YNMG & COVID: Still Behind The Walls

May 7, 2020
my_southborough via Creative Commons / Creative Commons

Many New Mexicans are being told to stay at home and distance themselves from others to minimize the cases of COVID-19 in the state. But that’s not an option for those stuck in jails and prisons, who usually have close contact with each other in tight spaces. Expanding on an earlier episode, this conversation is all about the dangers that these inmates face – as well as the staff who oversee them and the community at large.

Hannah Colton / KUNM

 

Inmates across the country fear for their lives as the coronavirus sweeps through overpopulated jails and prisons. People incarcerated in New Mexico say they’re not getting enough hygiene products, space to distance from one another or good information about potential spread behind the walls. Facilities have done very little testing, and the Corrections Department has been slow to follow through on Gov. Michelle Lujan Grisham’s April 6 order to release non-violent offenders who have less than a month left on their sentences. As of April 29, just 29 people had been discharged from state prisons, despite a 2019 study that identified ten times that number of people who could be immediately released into community corrections programs.

YNMG & COVID: Behind The Walls

Mar 30, 2020
Jobs For Felons Hub via Flickr CC

Episode 31 is all about jails and prisons during the pandemic, and it's packed. (Plus, Your NM Gov is airing weeknights at 8 p.m. on KUNM this week.) 

We hear from:

LISTEN: 2016: Year In Review

Dec 20, 2016
Mario Oreste via Compfight CC

KUNM Year-End Show 12/22 8a: There were so many big stories in New Mexico this year that it was hard to pare down a list. Instead, our panel of journalists is going to be talking about four themes: child abuse and wellbeing, N.M. law enforcement, politics and SNAP (the Supplemental Nutrition Assistance Program).

Voters To Decide On Bail Bond Amendment

Oct 27, 2016
Pixabay, Creative Commons

Voters this year will decide whether to amend the state Constitution and change the way New Mexico’s bail bond system works.

Jeff Proctor is an independent journalist who has been following the issue for The Justice Project, published by New Mexico In Depth. He spoke with KUNM’s Elaine Baumgartel.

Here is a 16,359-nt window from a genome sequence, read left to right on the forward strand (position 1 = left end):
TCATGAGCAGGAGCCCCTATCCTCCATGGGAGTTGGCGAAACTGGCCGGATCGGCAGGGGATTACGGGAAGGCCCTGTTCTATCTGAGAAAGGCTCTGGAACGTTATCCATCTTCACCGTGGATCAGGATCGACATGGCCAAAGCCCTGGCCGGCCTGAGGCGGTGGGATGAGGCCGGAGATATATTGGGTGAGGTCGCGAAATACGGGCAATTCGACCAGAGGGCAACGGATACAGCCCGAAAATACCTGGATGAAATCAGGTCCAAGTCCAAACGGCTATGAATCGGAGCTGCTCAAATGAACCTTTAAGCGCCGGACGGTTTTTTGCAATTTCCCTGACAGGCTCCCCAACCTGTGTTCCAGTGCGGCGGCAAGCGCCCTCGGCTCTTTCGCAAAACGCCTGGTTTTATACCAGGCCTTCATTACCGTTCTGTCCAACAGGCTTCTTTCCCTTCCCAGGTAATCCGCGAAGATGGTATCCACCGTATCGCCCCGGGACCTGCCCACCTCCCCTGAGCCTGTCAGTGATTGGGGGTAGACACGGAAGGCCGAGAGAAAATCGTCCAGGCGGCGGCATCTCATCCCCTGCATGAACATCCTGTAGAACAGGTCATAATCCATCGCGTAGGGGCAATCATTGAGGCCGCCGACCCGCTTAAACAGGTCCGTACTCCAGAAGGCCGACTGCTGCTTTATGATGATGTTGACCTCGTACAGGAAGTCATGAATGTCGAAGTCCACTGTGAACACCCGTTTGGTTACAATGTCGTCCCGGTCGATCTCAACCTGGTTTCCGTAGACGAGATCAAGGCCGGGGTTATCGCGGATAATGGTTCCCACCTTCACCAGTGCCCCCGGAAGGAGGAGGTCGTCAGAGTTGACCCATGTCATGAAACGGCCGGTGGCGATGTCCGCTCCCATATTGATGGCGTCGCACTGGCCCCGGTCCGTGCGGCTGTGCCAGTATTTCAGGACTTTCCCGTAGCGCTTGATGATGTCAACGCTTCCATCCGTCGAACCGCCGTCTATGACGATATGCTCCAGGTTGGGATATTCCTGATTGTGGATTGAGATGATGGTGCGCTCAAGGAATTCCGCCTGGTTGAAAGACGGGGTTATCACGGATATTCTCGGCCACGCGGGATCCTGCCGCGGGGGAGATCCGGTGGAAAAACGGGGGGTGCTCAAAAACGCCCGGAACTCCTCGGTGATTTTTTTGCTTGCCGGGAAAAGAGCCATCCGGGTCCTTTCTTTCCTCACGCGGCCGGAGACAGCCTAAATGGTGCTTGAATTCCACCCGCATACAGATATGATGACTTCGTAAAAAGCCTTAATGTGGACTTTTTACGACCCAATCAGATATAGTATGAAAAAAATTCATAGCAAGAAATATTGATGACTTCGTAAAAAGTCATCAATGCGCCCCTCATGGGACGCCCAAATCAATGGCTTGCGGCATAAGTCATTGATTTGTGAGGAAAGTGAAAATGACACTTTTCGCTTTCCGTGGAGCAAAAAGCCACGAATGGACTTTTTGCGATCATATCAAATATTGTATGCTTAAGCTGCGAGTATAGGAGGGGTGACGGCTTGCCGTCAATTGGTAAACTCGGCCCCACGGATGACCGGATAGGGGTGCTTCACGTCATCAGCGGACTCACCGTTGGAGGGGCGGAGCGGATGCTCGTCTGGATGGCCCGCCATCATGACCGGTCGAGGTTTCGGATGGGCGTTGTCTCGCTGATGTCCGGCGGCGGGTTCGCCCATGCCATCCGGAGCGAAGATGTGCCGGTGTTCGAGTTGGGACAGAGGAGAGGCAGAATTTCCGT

Martinez Administration Faces Free Press Lawsuit

Oct 14, 2016
Amador Loureiro via Pexels.com / Creative Commons License

In 2013, Santa Fe’s alternative weekly newspaper sued Governor Susana Martinez for violating the state’s public records law. That case goes to trial next month and the outcome could have huge repercussions for government transparency and freedom of the press in New Mexico.

Were Jail Inmates Victims Of Excessive Force?

Jul 27, 2016
insunlight via Flickr / Creative Commons License

There’s been a lot of focus lately both locally and nationally on how police officers use force—sometimes deadly force—against people.

Now, New Mexico’s largest jail is back in the headlines after it was revealed that two inmates may have been the victims of excessive use of force.

APD Chief Defends Reverse Drug Sting Tactic

Jun 6, 2016
MoDOT Photos via Flickr / Creative Commons License

When you think of a drug sting operation, you might think of busting drug dealers. Last week the chief of the Albuquerque Police Department defended a reverse drug sting operation in which undercover officers posed as dealers in early May and arrested mainly homeless people and people with mental health issues who tried to buy drugs.

Unpacking Trump's Visit To N.M.

May 25, 2016
Elaine Baumgartel / KUNM

KUNM Call In Show 5/26 8a: 

Protests outside Donald Trump's Albuquerque rally became a national story after people stormed police barriers and threw rocks at officers. But before all of that went down, hundreds demonstrated peacefully for hours. 

Victor via Flickr / Creative Commons License

KUNM Call In Show 4/7 8a: The level of crime in our cities makes many New Mexicans feel unsafe. And disturbing violent crimes have dominated our attention recently. Is our system working to make New Mexico safer?

Albuquerque Police Department

KUNM Call In Show Thu. 8/7 8a: This spring New Mexicans, and many people across the U.S., were shocked by a video that showed a homeless camper being shot by police who were trying to bring him out of the Albuquerque foothills. While the video sparked controversy over police tactics it also highlighted the ongoing tension between law enforcement agencies, the media and the public.